City Hall counts on small Sacramento companies to grow
When the media release popped into my email, it looked promising: The city of Sacramento picked the first local companies for its Economic Gardening 2.0 program.
To encourage expansion, these firms will get help from experts on business strategies, plus as much as $50,000 in matching funds from the city. The two-year pilot program's goal makes all sorts of sense: Grow younger and smaller companies—those with five to 99 employees and $1 million to $50 million in annual revenues—as part of the backbone of Sacramento's economy.
As Mayor Darrell Steinberg said in a statement: “We can't rely on attracting corporate headquarters from elsewhere in order to grow and diversify our economy in Sacramento. We must focus our attention on nurturing the entrepreneurs who have already planted their businesses in Sacramento and help them to expand and thrive.”
But after a little more digging, a couple of concerns cropped up.
The city is on a high-profile crusade for economic justice for residents and neighborhoods who haven't shared in Sacramento's growing prosperity—an issue highlighted after the police killing of Stephon Clark.
But nearly all the selected companies are in Midtown or downtown—not in the distressed neighborhoods that need jobs the most. And there's no requirement that new employees hired through this program have to be poor or unemployed.
The city's response: The program is focused on business growth and the 21 applicants were referred by the Sacramento Black Chamber of Commerce, Sacramento Hispanic Chamber of Commerce, Sacramento Asian Pacific Chamber of Commerce and Sacramento Rainbow Chamber of Commerce, as well as the Sacramento Metro Chamber. One recipient, AHI Construction, is minority-owned.
One of the initial seven recipients was Hamilton Devices, which supplies and markets vaping cartridges, batteries and disposables for cannabis. That might be somewhat controversial, given divided views on cannabis legalization and the surge of vaping-related deaths. And indeed, the city took it off the list, leaving only six recipients.
The city said it “reevaluated the involvement of Hamilton Devices” and “decided that it does not align with City goals at this time.”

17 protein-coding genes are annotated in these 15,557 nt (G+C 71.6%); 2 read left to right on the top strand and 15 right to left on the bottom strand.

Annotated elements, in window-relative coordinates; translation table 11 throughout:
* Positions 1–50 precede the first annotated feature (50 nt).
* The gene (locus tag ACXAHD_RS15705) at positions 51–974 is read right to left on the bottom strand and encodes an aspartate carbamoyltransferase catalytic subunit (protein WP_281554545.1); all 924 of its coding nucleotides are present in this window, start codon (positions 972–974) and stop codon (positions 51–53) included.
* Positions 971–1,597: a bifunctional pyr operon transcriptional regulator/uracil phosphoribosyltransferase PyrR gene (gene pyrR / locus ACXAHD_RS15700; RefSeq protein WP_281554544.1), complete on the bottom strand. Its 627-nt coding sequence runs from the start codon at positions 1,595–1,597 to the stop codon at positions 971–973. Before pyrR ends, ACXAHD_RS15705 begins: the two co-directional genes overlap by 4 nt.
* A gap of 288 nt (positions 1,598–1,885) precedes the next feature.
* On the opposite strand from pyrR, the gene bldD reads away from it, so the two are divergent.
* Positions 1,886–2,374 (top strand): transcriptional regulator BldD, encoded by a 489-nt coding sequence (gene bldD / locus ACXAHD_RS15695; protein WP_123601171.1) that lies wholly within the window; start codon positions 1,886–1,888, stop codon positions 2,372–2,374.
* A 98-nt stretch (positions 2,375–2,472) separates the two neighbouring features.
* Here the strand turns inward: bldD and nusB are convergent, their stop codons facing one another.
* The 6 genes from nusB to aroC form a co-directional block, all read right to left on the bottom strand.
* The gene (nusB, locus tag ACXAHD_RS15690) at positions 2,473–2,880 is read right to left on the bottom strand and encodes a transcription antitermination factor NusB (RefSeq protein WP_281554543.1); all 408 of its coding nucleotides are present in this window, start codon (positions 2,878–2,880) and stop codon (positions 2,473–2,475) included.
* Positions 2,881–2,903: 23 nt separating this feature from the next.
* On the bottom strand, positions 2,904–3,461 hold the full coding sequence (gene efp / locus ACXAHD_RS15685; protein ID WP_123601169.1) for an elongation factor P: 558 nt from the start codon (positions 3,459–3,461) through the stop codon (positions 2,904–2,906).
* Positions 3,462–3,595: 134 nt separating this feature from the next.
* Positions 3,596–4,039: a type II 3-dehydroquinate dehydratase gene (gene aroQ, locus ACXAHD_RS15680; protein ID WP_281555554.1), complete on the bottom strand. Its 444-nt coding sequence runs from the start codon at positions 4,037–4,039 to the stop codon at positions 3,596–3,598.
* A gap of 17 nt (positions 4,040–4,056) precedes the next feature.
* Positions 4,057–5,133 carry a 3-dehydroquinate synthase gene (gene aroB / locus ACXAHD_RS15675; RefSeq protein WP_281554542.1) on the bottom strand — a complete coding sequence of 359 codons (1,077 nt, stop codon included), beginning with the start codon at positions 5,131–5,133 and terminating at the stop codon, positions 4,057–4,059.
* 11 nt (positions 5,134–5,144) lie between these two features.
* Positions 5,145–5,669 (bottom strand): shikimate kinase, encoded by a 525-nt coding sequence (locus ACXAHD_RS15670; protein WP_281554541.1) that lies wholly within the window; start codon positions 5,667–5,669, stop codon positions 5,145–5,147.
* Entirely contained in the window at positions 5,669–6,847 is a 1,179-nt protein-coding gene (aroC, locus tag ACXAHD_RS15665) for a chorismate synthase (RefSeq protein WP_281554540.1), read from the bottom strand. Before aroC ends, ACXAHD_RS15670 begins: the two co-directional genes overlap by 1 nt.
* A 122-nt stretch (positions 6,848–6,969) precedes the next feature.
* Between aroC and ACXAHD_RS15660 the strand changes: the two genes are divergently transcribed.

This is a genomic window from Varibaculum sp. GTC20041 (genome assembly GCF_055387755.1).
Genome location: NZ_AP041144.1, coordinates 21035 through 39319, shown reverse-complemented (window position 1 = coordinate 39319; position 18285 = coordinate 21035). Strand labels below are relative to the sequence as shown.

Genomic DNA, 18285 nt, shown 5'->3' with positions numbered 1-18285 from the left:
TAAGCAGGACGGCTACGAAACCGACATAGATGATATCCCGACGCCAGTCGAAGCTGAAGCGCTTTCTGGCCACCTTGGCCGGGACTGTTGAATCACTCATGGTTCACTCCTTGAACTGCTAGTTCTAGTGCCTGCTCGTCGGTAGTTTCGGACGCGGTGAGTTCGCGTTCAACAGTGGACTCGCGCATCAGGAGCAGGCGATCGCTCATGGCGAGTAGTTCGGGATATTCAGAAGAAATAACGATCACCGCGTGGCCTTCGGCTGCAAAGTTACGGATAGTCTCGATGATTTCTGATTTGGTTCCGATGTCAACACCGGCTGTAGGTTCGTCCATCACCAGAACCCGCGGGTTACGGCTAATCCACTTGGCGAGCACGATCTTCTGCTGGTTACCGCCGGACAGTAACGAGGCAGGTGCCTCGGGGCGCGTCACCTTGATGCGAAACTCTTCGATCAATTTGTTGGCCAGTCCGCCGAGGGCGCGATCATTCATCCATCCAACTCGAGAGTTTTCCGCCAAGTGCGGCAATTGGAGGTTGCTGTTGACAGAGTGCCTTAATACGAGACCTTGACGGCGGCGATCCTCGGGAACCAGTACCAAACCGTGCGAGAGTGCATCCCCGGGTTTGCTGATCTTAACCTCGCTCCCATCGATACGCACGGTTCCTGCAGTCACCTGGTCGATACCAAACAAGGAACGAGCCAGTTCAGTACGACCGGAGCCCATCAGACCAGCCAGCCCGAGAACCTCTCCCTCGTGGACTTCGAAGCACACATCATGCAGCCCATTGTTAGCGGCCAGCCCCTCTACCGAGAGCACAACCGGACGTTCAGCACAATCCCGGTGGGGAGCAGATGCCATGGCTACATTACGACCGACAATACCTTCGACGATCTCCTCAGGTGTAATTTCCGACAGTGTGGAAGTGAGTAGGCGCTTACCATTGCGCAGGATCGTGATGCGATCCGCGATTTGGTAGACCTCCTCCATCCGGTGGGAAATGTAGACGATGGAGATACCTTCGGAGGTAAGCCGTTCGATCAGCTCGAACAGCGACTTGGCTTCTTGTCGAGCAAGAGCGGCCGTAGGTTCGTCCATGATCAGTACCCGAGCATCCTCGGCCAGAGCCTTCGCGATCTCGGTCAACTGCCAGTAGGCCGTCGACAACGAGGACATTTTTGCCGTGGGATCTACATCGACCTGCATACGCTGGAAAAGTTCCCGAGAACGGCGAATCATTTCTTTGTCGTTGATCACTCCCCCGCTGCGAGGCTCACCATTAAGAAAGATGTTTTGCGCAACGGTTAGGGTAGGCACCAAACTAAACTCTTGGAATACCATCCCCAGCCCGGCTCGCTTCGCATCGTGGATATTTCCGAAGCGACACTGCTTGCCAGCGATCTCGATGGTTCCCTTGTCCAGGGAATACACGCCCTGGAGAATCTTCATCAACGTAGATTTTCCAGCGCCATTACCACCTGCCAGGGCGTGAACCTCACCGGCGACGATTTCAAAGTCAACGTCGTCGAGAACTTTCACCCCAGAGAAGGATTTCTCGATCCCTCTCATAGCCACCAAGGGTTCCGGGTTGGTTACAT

Here are the other recipients:
Preservation & Co. in Midtown produces hand-crafted cocktail mixes including bloody Mary and margarita. It plans to reopen its storefront later this year as Preservation Spirits.
Honey, also in Midtown, is a 10-year-old design and marketing studio for food and agriculture just named the Sacramento Metro Chamber's 2019 small business of the year. Its recent clients include Design Week Sac, SF Bay Coffee, Jane cannabis edibles and Bogle wine.
The Party Concierge, in the downtown railyards, provides balloons, flowers, foam carvings and other supplies for birthdays, corporate events, weddings and other parties and celebrations. It worked on the Placer County exhibit at the 2018 California State Fair and the 2018 SacPride Festival.
Trifecta, based in DOCO, delivers ready-made organic meals. It promotes a science-backed diet with lean protein, complex carbs and vegetables, a rotating weekly menu and exclusives from a professional chef.
Uptown Studios on Broadway—slogan “Designs for Social Change”—specializes in graphics, website design and hosting, video production, “design thinking and social media.”
They're all worthy recipients. Hopefully, with the program's help, they'll grow and create more jobs.
Still, the Economic Gardening program would be even better if it scattered seeds for growth in all of Sacramento—and was more focused on residents who need a helping hand the most.